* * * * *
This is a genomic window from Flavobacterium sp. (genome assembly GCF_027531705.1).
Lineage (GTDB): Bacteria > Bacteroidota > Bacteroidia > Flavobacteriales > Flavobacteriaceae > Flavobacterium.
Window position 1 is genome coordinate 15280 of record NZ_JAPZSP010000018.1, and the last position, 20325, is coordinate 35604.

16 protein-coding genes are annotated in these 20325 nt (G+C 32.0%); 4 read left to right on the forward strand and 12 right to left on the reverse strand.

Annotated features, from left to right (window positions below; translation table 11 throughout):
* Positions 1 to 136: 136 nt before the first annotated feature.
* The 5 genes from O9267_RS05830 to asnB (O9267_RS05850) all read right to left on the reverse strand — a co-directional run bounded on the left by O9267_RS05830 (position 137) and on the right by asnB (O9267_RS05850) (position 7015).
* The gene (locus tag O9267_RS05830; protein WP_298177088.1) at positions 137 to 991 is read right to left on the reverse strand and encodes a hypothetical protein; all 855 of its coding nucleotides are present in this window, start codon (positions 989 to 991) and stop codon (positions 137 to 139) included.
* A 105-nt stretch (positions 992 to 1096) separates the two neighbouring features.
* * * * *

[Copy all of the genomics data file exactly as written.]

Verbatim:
This is a genomic window from Flavobacterium sp. (genome assembly GCF_027531705.1).
Lineage (GTDB): Bacteria > Bacteroidota > Bacteroidia > Flavobacteriales > Flavobacteriaceae > Flavobacterium.
Window position 1 is genome coordinate 15280 of record NZ_JAPZSP010000018.1, and the last position, 20325, is coordinate 35604.

16 protein-coding genes are annotated in these 20325 nt (G+C 32.0%); 4 read left to right on the forward strand and 12 right to left on the reverse strand.

Annotated features, from left to right (window positions below; translation table 11 throughout):
* Positions 1 to 136: 136 nt before the first annotated feature.
* The 5 genes from O9267_RS05830 to asnB (O9267_RS05850) all read right to left on the reverse strand — a co-directional run bounded on the left by O9267_RS05830 (position 137) and on the right by asnB (O9267_RS05850) (position 7015).
* The gene (locus tag O9267_RS05830; protein WP_298177088.1) at positions 137 to 991 is read right to left on the reverse strand and encodes a hypothetical protein; all 855 of its coding nucleotides are present in this window, start codon (positions 989 to 991) and stop codon (positions 137 to 139) included.
* A 105-nt stretch (positions 992 to 1096) separates the two neighbouring features.